I’m glad to see this coverage in the New York Times today acknowledging that the federal government isn’t the main event when it comes to mass incarceration, an idea to which I have long subscribed. I’ve actually been planning a longer post about this, focusing on the ways in which criminal legal scholarship is disproportionately focused on the federal system, but much of my time has been taken up with a class that focuses on the extremely local drivers of criminal justice: county-level actors.

I’ve already blogged about this class before, but as my students have really started to crank out their research, I wanted to revisit it. The class focuses on bail and pretrial release in Santa Clara County, CA, a county of over a million people that houses San Jose and most of Silicon Valley. We chose this focus for a number of reasons. Santa Clara University, where I teach, is a Jesuit School, and part of our mission is to seek social justice. Bail and pretrial release decisions disproportionately affect the poor in our own community, so that was an easy sell. We also had the opportunity to contribute our research to a county-wide Bail and Pretrial Release Working Group that is seeking to address the issue. Finally, on both an intellectual and policy level, bail is intensely local in California. Bail schedules are set by a county panel of judges, there is discretion built into the system at the officer level and the jail level, and jail capacities and practices vary from county to county. It’s almost impossible to get an accurate picture of bail in California without looking intensely at the local level, because there is no single statewide system. There are also important systemic knock-on effects—how failure to make bail embeds criminality, for example—that are best examined by looking at a single county system and its agencies and practices in depth.

More than that, though, there is often a wide gap between law on the books and law on the ground, as Mona Lynch has observed (among others). My students just spent a week watching court, and many of them were struck by how widely practices varied from courtroom to courtroom, how almost all of the procedures fell short of what was supposed to happen, and, in some cases, they wondered whether what they observed was even legal. This is an area of the law—and a population—that gets very little attention, partly because it’s local, partly because it concerns non-capital crimes, partly because there are just so many cases stuffing the channel. These are crucial parts of the procedure for the accused that don’t touch on any of the topics typically taught in law school. In most law schools, you read Stack v. Boyle and U.S. v. Salerno at most; that’s all you get for bail.

So I wanted to take this time to briefly highlight some of the student work that’s been done in the class. First, Shauna Lord provides a comprehensive look at the Santa Clara County bail bond market, finding that bail bond companies collected approximately 15-20 million dollars from defendants last year and that only 5 agencies make up three-fourths of the market. Shauna has been interviewing bail bond agents and has an upcoming post about competition in the industry. Her work is complemented by an upcoming post from Ruby Renteria, who examines how bail bond companies advertise in holding cells at the jail and share the revenues from these advertisements with the county. Zina Zaia looks at terms in a typical bail contract. Several students also break down the complexities behind booking and release. Erin Callahan has done what I think is the most comprehensive explanation of citation and release in California, a crucial means of diverting people from pretrial custody that has received almost no attention; Marjorie Sheldon talks us through the booking and assessment procedure in the main county jail. Finally, Victoria Perry is writing about the ways in which bail is not the only financial impediment to release: in Santa Clara County, defendants must pay for drug tests, home monitoring, and other things that are prerequisites for non-custodial sentences (or some forms of pretrial release). If they can’t pay, they can’t be released. And I haven’t even mentioned Carlos Barba’s work on the particular risks that domestic violence presents in pretrial decisions.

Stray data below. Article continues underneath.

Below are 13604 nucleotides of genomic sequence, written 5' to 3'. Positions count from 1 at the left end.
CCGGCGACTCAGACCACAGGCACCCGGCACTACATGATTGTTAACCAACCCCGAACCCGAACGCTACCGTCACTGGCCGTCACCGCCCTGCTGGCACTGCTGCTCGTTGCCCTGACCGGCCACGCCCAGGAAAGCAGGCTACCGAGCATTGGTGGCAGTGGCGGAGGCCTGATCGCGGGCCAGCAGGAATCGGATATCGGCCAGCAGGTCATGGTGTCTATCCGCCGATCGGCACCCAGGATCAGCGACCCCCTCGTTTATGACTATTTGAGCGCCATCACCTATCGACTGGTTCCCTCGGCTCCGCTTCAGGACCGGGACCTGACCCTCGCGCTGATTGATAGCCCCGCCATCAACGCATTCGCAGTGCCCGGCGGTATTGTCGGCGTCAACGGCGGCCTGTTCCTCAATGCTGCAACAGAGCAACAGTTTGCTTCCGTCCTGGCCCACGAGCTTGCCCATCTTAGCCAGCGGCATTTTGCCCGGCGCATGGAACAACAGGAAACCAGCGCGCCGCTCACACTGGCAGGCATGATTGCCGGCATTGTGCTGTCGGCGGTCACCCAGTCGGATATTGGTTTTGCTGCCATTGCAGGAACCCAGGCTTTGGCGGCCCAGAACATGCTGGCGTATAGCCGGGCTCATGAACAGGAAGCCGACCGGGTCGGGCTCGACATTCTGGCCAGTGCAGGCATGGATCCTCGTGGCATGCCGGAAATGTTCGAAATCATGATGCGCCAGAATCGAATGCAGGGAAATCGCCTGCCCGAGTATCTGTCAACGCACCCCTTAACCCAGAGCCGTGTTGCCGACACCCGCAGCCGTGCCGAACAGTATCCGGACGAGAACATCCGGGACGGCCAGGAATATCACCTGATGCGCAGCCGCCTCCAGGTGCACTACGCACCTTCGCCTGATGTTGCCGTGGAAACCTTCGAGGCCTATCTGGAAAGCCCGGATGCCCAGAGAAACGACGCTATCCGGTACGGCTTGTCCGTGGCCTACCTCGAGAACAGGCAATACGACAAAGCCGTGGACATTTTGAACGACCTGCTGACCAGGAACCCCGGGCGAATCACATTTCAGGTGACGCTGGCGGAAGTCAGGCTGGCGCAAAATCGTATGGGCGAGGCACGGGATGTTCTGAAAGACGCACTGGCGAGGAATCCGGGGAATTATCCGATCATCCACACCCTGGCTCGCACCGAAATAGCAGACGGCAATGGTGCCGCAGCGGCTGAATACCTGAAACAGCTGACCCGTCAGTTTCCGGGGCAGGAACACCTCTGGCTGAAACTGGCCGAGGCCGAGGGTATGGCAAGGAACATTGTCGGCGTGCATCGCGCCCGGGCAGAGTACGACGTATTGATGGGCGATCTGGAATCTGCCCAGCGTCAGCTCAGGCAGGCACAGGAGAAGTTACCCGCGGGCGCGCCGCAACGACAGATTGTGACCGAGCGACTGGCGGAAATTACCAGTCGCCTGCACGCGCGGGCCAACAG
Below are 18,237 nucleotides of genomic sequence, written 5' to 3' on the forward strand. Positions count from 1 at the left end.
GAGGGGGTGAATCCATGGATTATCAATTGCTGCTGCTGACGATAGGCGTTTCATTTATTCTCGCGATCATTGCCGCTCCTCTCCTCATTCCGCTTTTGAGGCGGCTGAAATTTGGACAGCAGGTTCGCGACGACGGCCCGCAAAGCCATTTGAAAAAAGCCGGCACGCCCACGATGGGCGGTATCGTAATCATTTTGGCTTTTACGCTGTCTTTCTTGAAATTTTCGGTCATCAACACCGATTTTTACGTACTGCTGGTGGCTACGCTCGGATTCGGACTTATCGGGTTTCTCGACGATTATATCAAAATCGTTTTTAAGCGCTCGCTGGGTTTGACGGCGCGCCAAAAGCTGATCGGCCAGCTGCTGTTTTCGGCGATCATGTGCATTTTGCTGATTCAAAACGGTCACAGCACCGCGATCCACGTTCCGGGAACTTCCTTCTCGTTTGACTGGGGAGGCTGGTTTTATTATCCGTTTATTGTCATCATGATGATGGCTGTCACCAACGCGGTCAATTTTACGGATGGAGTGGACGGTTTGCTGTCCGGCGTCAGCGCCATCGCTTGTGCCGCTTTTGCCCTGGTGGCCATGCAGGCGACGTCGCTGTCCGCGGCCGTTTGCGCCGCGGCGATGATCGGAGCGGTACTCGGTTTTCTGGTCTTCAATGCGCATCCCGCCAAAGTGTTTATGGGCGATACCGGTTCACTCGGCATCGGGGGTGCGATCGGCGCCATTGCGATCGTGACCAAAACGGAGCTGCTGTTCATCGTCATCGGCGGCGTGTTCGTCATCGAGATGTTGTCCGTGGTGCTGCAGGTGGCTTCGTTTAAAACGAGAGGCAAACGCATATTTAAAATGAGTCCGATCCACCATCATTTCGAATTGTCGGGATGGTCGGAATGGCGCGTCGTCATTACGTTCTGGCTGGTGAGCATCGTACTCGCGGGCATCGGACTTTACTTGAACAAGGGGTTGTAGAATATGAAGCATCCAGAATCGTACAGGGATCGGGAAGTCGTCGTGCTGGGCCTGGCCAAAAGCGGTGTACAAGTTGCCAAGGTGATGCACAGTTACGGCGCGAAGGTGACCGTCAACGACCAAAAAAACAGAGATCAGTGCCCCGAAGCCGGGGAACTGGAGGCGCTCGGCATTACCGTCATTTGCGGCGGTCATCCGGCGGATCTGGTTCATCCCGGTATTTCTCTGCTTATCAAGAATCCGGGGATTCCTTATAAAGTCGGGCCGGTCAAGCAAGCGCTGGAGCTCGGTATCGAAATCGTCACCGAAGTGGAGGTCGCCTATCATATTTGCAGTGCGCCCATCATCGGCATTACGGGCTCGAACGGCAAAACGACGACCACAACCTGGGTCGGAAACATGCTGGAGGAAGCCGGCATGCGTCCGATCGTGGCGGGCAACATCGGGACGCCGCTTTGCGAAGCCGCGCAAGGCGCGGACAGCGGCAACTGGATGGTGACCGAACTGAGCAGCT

There are many more examples. Please poke around the blog and leave your feedback, and note that we publish new articles every weekday.

I don’t mean to suggest that there is nothing to learn from the federal system. Indeed, the federal system’s pretrial release is, in many ways, a model in that it requires judges to use the least restrictive means to ensure someone’s appearance at future court dates. That said, I think there is an equal or greater amount to be learned from studying state and local systems. Many more people are affected by those systems, but far fewer sets of eyes are examining them.

[Cross-posted at The Reality-Based Community]

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David Ball

David Ball is an Associate Professor at Santa Clara School of Law. He writes and teaches primarily in the fields of criminal law and criminal procedure, with a special focus on sentencing and corrections. He also serves as the Co-Chair of the Corrections Committee of the American Bar Association.